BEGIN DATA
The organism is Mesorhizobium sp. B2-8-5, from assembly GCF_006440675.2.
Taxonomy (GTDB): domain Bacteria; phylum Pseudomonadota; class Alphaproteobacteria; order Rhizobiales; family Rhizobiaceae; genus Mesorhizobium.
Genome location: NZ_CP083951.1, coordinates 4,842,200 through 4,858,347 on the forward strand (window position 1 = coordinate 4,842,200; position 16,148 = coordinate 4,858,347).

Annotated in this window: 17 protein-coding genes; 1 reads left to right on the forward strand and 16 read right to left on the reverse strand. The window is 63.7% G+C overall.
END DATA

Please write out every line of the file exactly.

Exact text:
The organism is Mesorhizobium sp. B2-8-5, from assembly GCF_006440675.2.
Taxonomy (GTDB): domain Bacteria; phylum Pseudomonadota; class Alphaproteobacteria; order Rhizobiales; family Rhizobiaceae; genus Mesorhizobium.
Genome location: NZ_CP083951.1, coordinates 4,842,200 through 4,858,347 on the forward strand (window position 1 = coordinate 4,842,200; position 16,148 = coordinate 4,858,347).

Annotated in this window: 17 protein-coding genes; 1 reads left to right on the forward strand and 16 read right to left on the reverse strand. The window is 63.7% G+C overall.